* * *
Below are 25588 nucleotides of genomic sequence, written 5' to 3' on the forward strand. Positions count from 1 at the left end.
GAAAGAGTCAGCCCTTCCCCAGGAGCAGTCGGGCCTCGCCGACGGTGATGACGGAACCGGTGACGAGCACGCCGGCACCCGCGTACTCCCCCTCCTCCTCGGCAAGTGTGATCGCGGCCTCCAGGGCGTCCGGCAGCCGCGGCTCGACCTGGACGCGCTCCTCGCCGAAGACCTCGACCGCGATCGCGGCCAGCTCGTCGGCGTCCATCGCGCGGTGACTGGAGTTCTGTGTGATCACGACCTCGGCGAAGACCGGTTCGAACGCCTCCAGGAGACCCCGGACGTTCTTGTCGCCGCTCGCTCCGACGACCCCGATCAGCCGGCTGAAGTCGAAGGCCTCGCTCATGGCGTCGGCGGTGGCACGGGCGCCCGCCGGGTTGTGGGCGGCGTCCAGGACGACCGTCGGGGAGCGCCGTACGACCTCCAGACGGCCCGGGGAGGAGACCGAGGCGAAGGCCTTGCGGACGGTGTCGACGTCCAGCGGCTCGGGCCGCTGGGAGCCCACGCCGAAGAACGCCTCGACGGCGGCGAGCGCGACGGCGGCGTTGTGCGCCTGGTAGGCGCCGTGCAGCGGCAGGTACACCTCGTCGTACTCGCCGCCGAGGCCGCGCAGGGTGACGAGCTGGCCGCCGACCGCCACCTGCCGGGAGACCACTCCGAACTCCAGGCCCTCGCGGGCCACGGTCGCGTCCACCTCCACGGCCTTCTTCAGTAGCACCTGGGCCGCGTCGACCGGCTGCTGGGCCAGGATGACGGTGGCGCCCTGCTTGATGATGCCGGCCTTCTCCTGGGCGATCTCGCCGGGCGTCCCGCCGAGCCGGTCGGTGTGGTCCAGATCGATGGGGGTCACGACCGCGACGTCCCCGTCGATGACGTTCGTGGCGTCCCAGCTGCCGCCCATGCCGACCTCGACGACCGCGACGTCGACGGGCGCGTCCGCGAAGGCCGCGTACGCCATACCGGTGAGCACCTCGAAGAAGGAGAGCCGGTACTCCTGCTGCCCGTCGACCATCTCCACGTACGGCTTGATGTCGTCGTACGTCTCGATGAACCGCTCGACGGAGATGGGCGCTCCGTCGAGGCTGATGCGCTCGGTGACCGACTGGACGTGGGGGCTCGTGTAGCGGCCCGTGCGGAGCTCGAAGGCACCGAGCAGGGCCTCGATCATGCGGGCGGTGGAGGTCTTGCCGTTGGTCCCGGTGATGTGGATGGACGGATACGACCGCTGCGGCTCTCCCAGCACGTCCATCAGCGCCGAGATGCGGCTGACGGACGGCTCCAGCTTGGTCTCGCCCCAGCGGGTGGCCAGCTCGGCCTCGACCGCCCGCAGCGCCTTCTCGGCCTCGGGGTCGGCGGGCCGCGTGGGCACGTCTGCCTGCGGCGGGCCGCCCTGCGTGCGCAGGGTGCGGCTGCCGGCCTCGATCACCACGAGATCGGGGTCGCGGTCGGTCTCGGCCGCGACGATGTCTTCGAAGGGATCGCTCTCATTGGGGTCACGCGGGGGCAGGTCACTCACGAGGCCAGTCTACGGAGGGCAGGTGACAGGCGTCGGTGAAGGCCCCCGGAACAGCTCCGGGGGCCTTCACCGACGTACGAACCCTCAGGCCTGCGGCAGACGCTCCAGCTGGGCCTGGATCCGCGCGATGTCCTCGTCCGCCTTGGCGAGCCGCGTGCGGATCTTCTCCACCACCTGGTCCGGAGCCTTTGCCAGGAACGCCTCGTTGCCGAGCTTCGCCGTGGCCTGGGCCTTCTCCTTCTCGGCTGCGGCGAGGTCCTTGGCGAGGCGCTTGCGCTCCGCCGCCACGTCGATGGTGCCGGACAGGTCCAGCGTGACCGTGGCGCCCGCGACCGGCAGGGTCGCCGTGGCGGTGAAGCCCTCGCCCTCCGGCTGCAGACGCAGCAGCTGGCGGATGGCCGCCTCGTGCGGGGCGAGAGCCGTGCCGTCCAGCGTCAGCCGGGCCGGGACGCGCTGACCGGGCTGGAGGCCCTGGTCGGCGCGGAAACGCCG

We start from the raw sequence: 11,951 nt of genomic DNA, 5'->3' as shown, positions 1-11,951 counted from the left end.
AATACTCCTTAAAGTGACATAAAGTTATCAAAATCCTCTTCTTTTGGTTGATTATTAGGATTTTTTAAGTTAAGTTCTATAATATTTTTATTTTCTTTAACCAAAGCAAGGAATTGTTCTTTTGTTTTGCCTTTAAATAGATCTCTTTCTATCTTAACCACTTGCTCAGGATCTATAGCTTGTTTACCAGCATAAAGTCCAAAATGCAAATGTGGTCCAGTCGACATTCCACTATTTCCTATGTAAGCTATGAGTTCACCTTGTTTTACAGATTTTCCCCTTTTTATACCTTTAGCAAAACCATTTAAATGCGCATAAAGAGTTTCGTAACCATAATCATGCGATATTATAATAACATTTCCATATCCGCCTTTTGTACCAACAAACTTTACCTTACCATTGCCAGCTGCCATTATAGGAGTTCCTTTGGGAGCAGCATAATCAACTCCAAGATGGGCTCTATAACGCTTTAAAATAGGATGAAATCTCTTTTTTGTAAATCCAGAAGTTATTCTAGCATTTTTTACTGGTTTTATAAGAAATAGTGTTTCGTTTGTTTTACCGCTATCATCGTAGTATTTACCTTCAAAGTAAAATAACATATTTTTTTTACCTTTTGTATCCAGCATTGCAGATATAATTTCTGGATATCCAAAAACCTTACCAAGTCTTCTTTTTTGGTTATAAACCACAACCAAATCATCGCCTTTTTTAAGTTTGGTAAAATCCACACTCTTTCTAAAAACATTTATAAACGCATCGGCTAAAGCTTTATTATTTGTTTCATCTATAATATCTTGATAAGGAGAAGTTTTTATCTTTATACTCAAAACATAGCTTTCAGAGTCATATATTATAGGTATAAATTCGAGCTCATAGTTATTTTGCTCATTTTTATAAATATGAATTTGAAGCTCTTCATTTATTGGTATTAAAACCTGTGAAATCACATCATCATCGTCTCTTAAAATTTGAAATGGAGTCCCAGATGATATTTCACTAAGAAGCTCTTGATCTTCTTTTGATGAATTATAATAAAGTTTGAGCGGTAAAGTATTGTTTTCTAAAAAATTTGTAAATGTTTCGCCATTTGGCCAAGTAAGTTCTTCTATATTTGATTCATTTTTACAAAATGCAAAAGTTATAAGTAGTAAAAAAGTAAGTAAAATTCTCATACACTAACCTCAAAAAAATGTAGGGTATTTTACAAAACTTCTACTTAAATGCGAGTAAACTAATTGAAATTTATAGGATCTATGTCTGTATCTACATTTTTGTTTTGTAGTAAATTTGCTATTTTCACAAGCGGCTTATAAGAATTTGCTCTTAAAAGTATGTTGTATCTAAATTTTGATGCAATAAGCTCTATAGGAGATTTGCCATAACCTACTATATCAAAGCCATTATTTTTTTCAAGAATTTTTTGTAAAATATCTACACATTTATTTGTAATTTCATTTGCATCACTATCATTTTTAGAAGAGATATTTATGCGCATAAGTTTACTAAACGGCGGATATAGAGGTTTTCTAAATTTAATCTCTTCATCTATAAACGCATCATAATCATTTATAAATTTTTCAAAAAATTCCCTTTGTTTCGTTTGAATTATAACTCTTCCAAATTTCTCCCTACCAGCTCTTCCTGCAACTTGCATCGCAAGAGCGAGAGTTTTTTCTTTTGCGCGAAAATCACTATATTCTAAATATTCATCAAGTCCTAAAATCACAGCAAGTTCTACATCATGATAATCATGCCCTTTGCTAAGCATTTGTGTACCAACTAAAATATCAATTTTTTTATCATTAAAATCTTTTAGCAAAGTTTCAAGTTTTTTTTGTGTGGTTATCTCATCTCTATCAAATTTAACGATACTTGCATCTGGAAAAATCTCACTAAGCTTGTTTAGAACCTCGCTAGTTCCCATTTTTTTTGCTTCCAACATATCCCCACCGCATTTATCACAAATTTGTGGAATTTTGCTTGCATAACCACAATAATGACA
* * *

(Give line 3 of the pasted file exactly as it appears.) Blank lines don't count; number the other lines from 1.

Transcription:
We start from the raw sequence: 11,951 nt of genomic DNA, 5'->3' as shown, positions 1-11,951 counted from the left end.